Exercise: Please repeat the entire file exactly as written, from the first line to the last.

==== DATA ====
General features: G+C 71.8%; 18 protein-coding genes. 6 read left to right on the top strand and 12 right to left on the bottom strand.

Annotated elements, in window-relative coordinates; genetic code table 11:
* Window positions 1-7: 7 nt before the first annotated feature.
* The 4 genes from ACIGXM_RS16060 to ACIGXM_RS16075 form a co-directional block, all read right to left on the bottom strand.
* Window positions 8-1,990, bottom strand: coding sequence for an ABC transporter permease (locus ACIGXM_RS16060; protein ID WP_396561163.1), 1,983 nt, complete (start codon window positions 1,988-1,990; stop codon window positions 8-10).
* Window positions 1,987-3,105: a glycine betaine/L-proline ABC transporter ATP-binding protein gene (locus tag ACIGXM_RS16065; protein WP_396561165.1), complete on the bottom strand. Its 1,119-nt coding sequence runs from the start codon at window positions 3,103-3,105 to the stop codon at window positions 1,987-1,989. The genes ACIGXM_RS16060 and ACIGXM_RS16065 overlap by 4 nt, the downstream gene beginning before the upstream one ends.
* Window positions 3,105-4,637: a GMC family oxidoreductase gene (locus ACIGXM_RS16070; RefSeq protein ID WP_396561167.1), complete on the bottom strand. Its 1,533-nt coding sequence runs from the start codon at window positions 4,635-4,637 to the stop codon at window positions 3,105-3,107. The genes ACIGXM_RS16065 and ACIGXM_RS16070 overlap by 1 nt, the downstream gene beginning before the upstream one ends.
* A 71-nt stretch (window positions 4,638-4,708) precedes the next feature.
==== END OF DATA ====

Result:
General features: G+C 71.8%; 18 protein-coding genes. 6 read left to right on the top strand and 12 right to left on the bottom strand.

Annotated elements, in window-relative coordinates; genetic code table 11:
* Window positions 1-7: 7 nt before the first annotated feature.
* The 4 genes from ACIGXM_RS16060 to ACIGXM_RS16075 form a co-directional block, all read right to left on the bottom strand.
* Window positions 8-1,990, bottom strand: coding sequence for an ABC transporter permease (locus ACIGXM_RS16060; protein ID WP_396561163.1), 1,983 nt, complete (start codon window positions 1,988-1,990; stop codon window positions 8-10).
* Window positions 1,987-3,105: a glycine betaine/L-proline ABC transporter ATP-binding protein gene (locus tag ACIGXM_RS16065; protein WP_396561165.1), complete on the bottom strand. Its 1,119-nt coding sequence runs from the start codon at window positions 3,103-3,105 to the stop codon at window positions 1,987-1,989. The genes ACIGXM_RS16060 and ACIGXM_RS16065 overlap by 4 nt, the downstream gene beginning before the upstream one ends.
* Window positions 3,105-4,637: a GMC family oxidoreductase gene (locus ACIGXM_RS16070; RefSeq protein ID WP_396561167.1), complete on the bottom strand. Its 1,533-nt coding sequence runs from the start codon at window positions 4,635-4,637 to the stop codon at window positions 3,105-3,107. The genes ACIGXM_RS16065 and ACIGXM_RS16070 overlap by 1 nt, the downstream gene beginning before the upstream one ends.
* A 71-nt stretch (window positions 4,638-4,708) precedes the next feature.